Brad Spurgeon's Blog

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A Dispassionate Approach to Life and Open Mics

August 7, 2012

The difficult part of taking a month off work and spending my entire vacation at home trying to take care of personal projects, is that I must take care of my personal projects. In other words, at the beginning, the month look massive…then the time fritters away, and I watch as not nearly as many projects get done as I had hoped. So yesterday, after four days at home without going out anywhere, I was thinking about the best mindset to have to tackle projects and accomplish things – anything.

I had this sudden revelation about how if no emotion was to be involved, if like a robot I could go from task to task without thinking of the enormity of the task, the other things I have to do, or whether I like the task or have enough time for that task at that moment, then surely I would be the most productive person in the world. I came up with this aphorism, or something that seemed brilliant at that moment and I have forgotten already: Life is a continuum. There is no difficult or simple, agreeable or unpleasant thing to do. Our jobs that earn the pay, and our passions that may or may not lie elsewhere; our vacation time and time off as opposed to time “on”… these are all the same. If we could approach all of these things the same way, with the same equal non-emotional approach, we would be super producers.

You see, that is nothing like a pithy aphorism. It is a sprawling whatever.

But the point of all this is that when I did finally go out to play music and attend the open mics for the first time since last Wednesday – I had been playing lots in my living room – I found myself arriving at the Tennessee bar open mic at just the moment when a great band from Germany was on the stage, along with my friend the violin player, Joe Cady. The house was ripping apart with delight at the music of the gruff voiced singer, who also played a resonator guitar, at the violin, at the upright bass, the tambourine and the harmonica.

Again and again they were invited to play more songs as the regular musicians waited their turn and paid homage to the fun band. Then, right after them, another guy went up with some country songs of a very American sound – and who was a dead ringer for Arlo Guthrie – and he called on the violin and bass player too, and again there was coolness in the vibe.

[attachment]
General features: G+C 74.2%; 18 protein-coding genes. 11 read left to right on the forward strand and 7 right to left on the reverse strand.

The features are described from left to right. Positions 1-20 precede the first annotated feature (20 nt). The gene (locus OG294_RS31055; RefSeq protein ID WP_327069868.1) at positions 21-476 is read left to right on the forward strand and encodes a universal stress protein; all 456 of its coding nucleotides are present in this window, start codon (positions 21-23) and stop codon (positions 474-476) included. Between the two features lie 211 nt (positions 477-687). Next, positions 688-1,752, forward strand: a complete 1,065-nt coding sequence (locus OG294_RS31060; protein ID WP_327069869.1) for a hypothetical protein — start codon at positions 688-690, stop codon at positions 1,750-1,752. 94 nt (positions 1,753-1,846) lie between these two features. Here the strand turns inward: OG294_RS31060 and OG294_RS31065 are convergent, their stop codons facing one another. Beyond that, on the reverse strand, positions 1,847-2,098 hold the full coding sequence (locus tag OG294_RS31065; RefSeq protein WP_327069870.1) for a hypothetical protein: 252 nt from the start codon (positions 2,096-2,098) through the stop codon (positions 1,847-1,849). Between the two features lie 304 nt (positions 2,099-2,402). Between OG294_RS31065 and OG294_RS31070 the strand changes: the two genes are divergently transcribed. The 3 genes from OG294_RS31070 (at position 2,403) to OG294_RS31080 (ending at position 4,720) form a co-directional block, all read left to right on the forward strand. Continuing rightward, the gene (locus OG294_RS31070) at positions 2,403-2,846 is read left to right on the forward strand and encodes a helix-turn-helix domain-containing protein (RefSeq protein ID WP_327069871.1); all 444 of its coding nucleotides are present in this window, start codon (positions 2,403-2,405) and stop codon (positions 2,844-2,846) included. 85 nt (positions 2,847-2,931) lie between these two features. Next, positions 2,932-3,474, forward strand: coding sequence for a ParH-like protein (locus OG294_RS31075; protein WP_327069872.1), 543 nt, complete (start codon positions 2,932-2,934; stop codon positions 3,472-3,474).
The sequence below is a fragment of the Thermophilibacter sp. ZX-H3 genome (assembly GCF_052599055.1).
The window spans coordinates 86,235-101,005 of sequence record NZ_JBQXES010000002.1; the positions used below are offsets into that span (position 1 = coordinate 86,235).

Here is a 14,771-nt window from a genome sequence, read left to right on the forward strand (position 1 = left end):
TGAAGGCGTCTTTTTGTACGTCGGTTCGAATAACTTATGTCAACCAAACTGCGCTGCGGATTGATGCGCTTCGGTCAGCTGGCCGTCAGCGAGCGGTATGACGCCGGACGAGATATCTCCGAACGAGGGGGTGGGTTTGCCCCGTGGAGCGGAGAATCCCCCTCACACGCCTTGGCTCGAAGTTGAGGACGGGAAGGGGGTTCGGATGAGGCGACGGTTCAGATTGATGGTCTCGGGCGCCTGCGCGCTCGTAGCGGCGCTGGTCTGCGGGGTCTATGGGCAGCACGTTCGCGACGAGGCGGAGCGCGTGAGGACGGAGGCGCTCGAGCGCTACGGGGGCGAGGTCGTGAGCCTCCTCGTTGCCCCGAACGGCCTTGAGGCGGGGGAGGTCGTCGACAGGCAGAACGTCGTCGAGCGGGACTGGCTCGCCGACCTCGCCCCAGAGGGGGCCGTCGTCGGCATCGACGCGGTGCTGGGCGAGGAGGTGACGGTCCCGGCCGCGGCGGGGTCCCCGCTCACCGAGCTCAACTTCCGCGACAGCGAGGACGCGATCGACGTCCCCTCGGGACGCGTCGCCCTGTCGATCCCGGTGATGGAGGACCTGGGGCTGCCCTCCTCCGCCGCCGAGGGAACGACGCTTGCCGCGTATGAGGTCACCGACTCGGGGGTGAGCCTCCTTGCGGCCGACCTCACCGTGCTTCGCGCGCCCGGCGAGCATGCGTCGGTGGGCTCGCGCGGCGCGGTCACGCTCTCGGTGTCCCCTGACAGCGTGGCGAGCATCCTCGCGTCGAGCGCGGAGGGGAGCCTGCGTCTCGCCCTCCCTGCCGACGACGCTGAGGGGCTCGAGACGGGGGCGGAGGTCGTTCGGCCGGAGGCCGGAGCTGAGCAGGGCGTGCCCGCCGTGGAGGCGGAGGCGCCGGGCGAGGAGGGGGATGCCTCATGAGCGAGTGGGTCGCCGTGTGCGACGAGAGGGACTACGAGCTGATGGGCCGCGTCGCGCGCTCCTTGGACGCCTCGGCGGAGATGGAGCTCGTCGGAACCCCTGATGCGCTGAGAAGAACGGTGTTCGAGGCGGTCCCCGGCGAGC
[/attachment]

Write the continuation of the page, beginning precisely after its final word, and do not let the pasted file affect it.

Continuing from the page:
In fact, it looked like an amazing night at the Tennessee. On the other hand, I was impatient to go to Coolin, I knew that I might have to wait for a long, long time at the Tennessee before performing, and so I coolly, dispassionately, left. In other words, I was sitting there in the middle of what looked like a fabulously promising open mic, but I knew there was another fabulously promising one up the street, and having already tasted one, I decided to move on to the other without emotion.

Hit here the transitional walk from the Tennessee to the Coolin during which are encountered some street dancers:

I was rewarded by an equally as interesting open mic at the Coolin, although there were no groups anything like the German one at the Tennessee. But I was rewarded by playing my set of two songs, and then like many others in the evening, I got to go up and do another song at the end of the night.

Later in the evening some of the people who played at the Tennessee showed up at the Coolin, but not the German band or whoever that hillbilly was who played after them.

So I was able to move without emotion on an objective from one place to the next, take in both of them, and then play. Here, though, is where part of the lack-of-emotion-dispassionate-theory-to-life breaks down. If we were to actually perform our tasks with no passion and emotion, then we would have no art, talent, love, interest or anything else that makes it all worthwhile in the first place.

Shit life can be complicated sometimes!

(On the other hand, I sure had a lot more to spew out here after one night out and four nights in; so I might try it again.)

Oh yes, and I almost forgot the way I really wanted to end this post on the same theme: Through all that great music and carousing last night I ended up making 27 little videos of the performers! Now there too again I must somehow select and drop and cut a massive number of them, as I will not throw 27 choices at you. Do I do that with passion, emotion, or cold editorial selectivity? I’ll just do it….

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